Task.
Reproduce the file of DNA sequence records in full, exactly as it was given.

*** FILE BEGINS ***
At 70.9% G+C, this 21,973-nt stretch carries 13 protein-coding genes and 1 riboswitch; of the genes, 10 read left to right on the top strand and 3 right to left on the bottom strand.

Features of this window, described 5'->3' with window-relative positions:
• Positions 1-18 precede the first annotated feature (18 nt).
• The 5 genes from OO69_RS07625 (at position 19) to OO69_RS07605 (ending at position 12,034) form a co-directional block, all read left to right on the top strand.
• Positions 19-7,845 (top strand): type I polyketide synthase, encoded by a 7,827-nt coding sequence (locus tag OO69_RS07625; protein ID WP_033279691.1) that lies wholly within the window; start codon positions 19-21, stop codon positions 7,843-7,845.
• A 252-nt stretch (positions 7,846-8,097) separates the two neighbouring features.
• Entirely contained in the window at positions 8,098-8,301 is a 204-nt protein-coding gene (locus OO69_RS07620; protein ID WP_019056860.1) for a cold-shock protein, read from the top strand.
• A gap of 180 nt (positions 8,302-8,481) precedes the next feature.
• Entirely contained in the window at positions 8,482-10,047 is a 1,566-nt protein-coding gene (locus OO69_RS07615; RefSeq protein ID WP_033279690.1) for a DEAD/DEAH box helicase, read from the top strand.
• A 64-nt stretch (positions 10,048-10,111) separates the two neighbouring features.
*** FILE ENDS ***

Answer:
At 70.9% G+C, this 21,973-nt stretch carries 13 protein-coding genes and 1 riboswitch; of the genes, 10 read left to right on the top strand and 3 right to left on the bottom strand.

Features of this window, described 5'->3' with window-relative positions:
• Positions 1-18 precede the first annotated feature (18 nt).
• The 5 genes from OO69_RS07625 (at position 19) to OO69_RS07605 (ending at position 12,034) form a co-directional block, all read left to right on the top strand.
• Positions 19-7,845 (top strand): type I polyketide synthase, encoded by a 7,827-nt coding sequence (locus tag OO69_RS07625; protein ID WP_033279691.1) that lies wholly within the window; start codon positions 19-21, stop codon positions 7,843-7,845.
• A 252-nt stretch (positions 7,846-8,097) separates the two neighbouring features.
• Entirely contained in the window at positions 8,098-8,301 is a 204-nt protein-coding gene (locus OO69_RS07620; protein ID WP_019056860.1) for a cold-shock protein, read from the top strand.
• A gap of 180 nt (positions 8,302-8,481) precedes the next feature.
• Entirely contained in the window at positions 8,482-10,047 is a 1,566-nt protein-coding gene (locus OO69_RS07615; RefSeq protein ID WP_033279690.1) for a DEAD/DEAH box helicase, read from the top strand.
• A 64-nt stretch (positions 10,048-10,111) separates the two neighbouring features.